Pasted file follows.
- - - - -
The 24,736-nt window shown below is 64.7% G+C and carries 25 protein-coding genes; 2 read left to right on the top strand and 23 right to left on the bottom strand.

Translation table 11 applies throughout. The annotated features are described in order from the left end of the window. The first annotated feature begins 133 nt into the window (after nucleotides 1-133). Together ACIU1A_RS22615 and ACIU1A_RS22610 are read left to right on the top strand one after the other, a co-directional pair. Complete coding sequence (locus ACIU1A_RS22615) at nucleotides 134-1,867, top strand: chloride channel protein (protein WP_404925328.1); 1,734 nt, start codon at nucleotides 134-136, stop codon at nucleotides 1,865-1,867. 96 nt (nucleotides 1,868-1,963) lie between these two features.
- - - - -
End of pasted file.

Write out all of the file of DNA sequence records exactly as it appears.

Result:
The 24,736-nt window shown below is 64.7% G+C and carries 25 protein-coding genes; 2 read left to right on the top strand and 23 right to left on the bottom strand.

Translation table 11 applies throughout. The annotated features are described in order from the left end of the window. The first annotated feature begins 133 nt into the window (after nucleotides 1-133). Together ACIU1A_RS22615 and ACIU1A_RS22610 are read left to right on the top strand one after the other, a co-directional pair. Complete coding sequence (locus ACIU1A_RS22615) at nucleotides 134-1,867, top strand: chloride channel protein (protein WP_404925328.1); 1,734 nt, start codon at nucleotides 134-136, stop codon at nucleotides 1,865-1,867. 96 nt (nucleotides 1,868-1,963) lie between these two features.